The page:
Corvids – Rooks, Crows, Jackdaws, Magpies and Jays
Corvids are all part of the Corvidae family and are considered to be a pest bird species, all are on the general licence and subject to control methods, they are all prone to both injure or destroy songbirds or game bird nests and eggs, most are considered as an agricultural pest as they tend to congregate in very large communal numbers and can cause serious crop damage, or injury to livestock and consume huge amounts of animal foodstuff, they cause major health and safety issues in and around urban surroundings.
Rooks (Corvus frugilegus) very gregarious, frequently associates with jackdaws and nests communally in tall trees, they frequent mixed arable farmland, grassland with scattered woodland they are normally seen in large numbers and known to damage emerging and pre harvest cereal crops, will take other birds eggs and feed from dead or sick animals.
Crows (Corvus cornix) normally seen singly or in pairs, frequents farmland, moorland towns and parks Nests singly in trees, occurs throughout England Wales and southern Scotland. The most notorious damage caused by crows is to new born lambs by taking out their eyes, however this is usually when the lamb is either dead or seriously ill
Jackdaws (Corvus monedula) frequent inhabitant of farmland, sea cliffs, cathedrals castles, churches and derelict buildings, likes to nest on ledges, holes and in domestic chimney stacks. Jackdaws will nest in large numbers in city buildings and cause damage by contamination from droppings and blocked chimneys resulting in potential fire hazards.
Magpie (Pica Pica) is a large black and white bird with a long tail and easily distinguished from other corvids, usually found in small flocks, prefers areas with scattered trees and shrubs and recently becoming a common urban species, they nest in hedges or trees and build a characteristic large dome shaped nest. Will feed on carrion or take lambs eyes or small chicks.
Jay(Garrulus glandarius) the most colourful of the crow family, found across most of the UK, except northern Scotland. Usually frequent in deciduous and coniferous woodland, parks and mature gardens. Likes oak trees in autumn when there are plenty of acorns. Characteristic by its screeching call, they mainly feed on acorns, nuts, seeds and insects, but also eats eggs and nestlings of other birds and small mammals.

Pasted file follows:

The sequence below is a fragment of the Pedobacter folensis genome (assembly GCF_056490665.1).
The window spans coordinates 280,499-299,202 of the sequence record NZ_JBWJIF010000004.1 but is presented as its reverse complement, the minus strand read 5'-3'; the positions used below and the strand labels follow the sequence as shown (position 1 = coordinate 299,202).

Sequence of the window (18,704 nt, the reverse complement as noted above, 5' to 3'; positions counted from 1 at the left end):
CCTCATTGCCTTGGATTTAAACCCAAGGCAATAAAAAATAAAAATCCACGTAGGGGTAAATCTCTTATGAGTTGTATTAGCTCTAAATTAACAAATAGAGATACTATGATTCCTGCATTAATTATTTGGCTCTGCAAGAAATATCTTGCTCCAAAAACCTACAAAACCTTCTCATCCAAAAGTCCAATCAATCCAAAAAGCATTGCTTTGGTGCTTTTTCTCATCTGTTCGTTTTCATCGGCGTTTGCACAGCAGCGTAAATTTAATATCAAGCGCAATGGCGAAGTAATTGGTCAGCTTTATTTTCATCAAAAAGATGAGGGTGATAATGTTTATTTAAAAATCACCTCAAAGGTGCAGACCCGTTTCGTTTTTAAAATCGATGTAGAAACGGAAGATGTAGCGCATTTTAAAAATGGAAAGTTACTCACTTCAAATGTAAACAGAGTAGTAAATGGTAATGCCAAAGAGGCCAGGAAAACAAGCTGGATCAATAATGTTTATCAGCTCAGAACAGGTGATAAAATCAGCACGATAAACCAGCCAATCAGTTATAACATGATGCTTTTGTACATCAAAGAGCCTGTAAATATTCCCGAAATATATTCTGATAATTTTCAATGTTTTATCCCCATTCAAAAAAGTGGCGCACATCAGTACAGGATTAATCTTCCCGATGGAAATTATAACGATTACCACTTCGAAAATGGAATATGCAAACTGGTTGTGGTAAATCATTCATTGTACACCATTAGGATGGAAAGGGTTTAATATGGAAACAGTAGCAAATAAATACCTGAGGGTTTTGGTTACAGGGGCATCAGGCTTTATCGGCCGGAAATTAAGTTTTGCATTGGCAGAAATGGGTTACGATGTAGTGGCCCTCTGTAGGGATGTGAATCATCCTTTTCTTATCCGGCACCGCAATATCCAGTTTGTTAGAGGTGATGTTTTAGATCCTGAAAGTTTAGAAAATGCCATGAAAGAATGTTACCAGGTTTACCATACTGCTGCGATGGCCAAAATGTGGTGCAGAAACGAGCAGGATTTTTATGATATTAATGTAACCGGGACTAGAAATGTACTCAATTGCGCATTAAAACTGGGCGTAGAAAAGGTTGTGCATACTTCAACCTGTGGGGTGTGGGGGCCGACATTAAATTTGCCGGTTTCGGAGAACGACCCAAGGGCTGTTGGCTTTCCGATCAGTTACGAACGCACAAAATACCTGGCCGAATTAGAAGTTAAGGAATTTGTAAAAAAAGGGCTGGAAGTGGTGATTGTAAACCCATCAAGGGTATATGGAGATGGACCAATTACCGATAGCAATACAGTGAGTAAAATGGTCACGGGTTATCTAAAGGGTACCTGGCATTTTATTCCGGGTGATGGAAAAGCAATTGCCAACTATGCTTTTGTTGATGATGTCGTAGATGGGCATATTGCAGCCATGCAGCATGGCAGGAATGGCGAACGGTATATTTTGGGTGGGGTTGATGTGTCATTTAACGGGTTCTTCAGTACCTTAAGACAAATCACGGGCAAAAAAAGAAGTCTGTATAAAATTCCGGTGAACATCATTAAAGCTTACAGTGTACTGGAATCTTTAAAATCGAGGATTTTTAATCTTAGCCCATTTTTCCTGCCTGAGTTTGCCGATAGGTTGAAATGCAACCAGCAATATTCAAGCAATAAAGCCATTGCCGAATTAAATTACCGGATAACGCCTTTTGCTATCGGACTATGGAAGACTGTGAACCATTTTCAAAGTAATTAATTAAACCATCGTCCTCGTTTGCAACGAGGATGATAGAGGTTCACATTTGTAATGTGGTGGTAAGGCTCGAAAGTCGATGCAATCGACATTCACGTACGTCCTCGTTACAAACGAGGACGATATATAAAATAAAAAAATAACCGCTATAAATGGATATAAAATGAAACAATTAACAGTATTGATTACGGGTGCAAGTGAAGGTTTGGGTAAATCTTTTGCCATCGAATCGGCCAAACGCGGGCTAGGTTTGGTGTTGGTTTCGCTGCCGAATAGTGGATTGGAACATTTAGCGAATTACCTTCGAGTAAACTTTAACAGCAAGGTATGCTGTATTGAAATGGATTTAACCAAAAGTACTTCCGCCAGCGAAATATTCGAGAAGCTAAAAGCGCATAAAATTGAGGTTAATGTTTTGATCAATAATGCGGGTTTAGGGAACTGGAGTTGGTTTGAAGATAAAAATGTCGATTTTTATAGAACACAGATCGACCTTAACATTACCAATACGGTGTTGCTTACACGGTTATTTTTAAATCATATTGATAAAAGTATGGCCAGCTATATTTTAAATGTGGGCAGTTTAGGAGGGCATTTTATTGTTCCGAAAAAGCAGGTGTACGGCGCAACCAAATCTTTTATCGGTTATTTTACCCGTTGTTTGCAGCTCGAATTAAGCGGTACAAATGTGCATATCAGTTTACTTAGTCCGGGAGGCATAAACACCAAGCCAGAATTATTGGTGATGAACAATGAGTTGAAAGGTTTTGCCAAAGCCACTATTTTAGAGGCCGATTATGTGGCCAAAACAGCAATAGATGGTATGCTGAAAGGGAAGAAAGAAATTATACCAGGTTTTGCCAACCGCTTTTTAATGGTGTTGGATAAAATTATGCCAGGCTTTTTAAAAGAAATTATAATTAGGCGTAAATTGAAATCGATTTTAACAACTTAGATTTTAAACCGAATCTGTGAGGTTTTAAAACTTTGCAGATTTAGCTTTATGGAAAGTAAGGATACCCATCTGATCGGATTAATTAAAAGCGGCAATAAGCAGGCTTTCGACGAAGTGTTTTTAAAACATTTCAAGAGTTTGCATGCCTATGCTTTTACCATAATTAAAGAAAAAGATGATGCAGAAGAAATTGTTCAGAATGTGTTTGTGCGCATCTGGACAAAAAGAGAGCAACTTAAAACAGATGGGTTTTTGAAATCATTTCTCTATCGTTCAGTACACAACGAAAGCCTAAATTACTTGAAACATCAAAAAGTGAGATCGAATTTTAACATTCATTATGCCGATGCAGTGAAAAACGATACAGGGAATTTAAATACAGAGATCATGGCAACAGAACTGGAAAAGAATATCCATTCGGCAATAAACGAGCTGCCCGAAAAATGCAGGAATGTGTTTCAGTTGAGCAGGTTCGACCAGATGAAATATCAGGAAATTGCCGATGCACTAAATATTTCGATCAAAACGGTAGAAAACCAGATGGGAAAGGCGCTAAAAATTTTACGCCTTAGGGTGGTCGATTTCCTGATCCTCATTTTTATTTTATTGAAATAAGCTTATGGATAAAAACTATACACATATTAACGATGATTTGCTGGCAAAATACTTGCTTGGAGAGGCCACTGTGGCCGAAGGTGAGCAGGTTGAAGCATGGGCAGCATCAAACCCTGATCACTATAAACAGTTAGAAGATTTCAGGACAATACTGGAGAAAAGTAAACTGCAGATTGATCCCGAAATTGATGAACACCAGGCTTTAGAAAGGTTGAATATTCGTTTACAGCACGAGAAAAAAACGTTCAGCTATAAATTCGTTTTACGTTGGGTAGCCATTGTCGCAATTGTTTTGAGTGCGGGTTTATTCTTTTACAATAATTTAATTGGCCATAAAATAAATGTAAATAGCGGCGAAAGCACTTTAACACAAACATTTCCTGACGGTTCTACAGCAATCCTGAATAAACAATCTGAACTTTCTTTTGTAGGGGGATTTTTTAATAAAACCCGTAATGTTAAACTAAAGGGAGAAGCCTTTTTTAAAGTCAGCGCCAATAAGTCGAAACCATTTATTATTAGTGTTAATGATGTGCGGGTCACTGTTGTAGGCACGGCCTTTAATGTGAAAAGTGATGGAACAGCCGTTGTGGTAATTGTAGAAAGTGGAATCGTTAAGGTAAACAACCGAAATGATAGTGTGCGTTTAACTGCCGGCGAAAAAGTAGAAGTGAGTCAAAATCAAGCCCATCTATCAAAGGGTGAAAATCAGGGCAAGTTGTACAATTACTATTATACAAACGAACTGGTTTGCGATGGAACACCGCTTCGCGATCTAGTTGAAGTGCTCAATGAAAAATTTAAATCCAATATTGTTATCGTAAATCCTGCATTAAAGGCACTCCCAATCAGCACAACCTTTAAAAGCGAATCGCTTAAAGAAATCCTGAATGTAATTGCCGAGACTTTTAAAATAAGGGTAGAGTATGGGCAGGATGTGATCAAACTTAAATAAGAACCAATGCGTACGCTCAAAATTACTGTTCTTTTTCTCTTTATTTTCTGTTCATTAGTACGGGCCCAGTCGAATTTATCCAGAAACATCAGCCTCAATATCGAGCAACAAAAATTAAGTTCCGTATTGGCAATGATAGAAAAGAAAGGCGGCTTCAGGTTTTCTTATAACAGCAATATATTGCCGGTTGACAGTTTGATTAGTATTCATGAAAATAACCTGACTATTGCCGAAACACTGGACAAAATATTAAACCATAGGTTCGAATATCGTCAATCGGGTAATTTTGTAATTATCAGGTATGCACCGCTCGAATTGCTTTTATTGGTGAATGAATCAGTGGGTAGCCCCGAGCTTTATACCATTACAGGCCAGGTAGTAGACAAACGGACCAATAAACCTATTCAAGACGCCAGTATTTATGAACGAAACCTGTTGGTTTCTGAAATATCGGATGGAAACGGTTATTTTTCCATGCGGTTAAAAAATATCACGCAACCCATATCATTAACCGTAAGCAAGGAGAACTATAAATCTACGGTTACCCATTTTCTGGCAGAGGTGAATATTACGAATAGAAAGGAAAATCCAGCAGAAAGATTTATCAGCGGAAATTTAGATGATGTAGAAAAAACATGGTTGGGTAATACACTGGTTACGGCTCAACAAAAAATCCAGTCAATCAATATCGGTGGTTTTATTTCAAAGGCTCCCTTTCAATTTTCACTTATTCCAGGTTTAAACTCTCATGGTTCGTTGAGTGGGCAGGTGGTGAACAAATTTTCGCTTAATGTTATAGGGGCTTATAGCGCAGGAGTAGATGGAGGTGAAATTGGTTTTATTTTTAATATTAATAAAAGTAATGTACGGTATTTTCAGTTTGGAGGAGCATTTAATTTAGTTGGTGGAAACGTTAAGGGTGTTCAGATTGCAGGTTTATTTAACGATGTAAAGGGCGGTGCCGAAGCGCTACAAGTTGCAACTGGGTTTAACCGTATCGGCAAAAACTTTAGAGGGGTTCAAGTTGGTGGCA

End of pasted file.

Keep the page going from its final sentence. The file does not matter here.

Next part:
Corvids build substantial nests for their size consisting mainly of sticks, grasses and loose vegetation, each species differ in their nesting habits, however collectively they prefer cavities, voids or tall trees and buildings. All can damage game interests by taking the eggs and young of game birds and songbirds; they all eat grain and stock feed, and common scavengers at waste and refuse sites.
Who is affected by Corvids
- Farms, Estates and Parkland due to crop damage
- Golf clubs where they root for insects and crane fly larvae (leatherjackets)
- Sheep and game farms, due to predation
- Heritage sites and buildings, nesting and erosion
- Landfill and waste sites, due to Environment Agency and local licensing
- Airports due to nesting activity, flocking and possible airstrike risks
Corvids are generally not welcome on SSSI sites or areas of conservation where they take eggs from rare song birds or predate on small mammals, lizards and reptiles.
The Rook, Crow, Jackdaw, Magpie and Jay are all currently on the Natural England and Agriculture Departments general licence and may be taken or controlled by authorised persons at all times, for the stated reasons, using approved control measures. Ravens another member of the corvid family are not listed and are therefore fully protected, though specific licences can be applied for from the Agriculture Department to control this species in extreme cases, particularly in sheep protection.
Control measures can include trapping, shooting, nest destruction and a combined use of various scaring devices or techniques other more specialised methods are used in urban situations
- Live predatory bird and Pest control using falcons and hawks
- Bird proofing using netting or sprung wire or spiking installations
- PVC strips to exclude from buildings
- Scaring using noise or visual deterrents including laser bird control or flashing strobe lights
- Bird scaring kites and helikites, although habituation to artificial methods is normally quite quick with no long term effect
Why MBC Bird and Pest Solutions
Because we have an ethical approach to all of our bird and pest control solutions we look to use non lethal or injurious methods of control whenever possible, our falconry response is unique and corvids being cautious are easily scared. Our technicians have been fully trained and have gained the necessary experience in the trapping of corvids, using both Larsen and traditional Ladder traps. We are fully conversant with the law and relevant Acts relating to their control. MBC Bird and pest solutions are fully equipped to deal with any pest or bird problem and always on hand to provide free site surveys prior to advising or carrying out pest control treatments.
We are BPCA and BASC trade members and each technician has gained the necessary experience required to deal with all pest problems for birds, rodents, deer, foxes, rabbits, moles or flying insects such as wasps, flies, ladybirds, mosquitoes and crawling insects like cockroaches, fleas, bed bugs and beetles.
Our areas of operation are Bournemouth, Portsmouth, Southampton and all other areas of Dorset and Hampshire.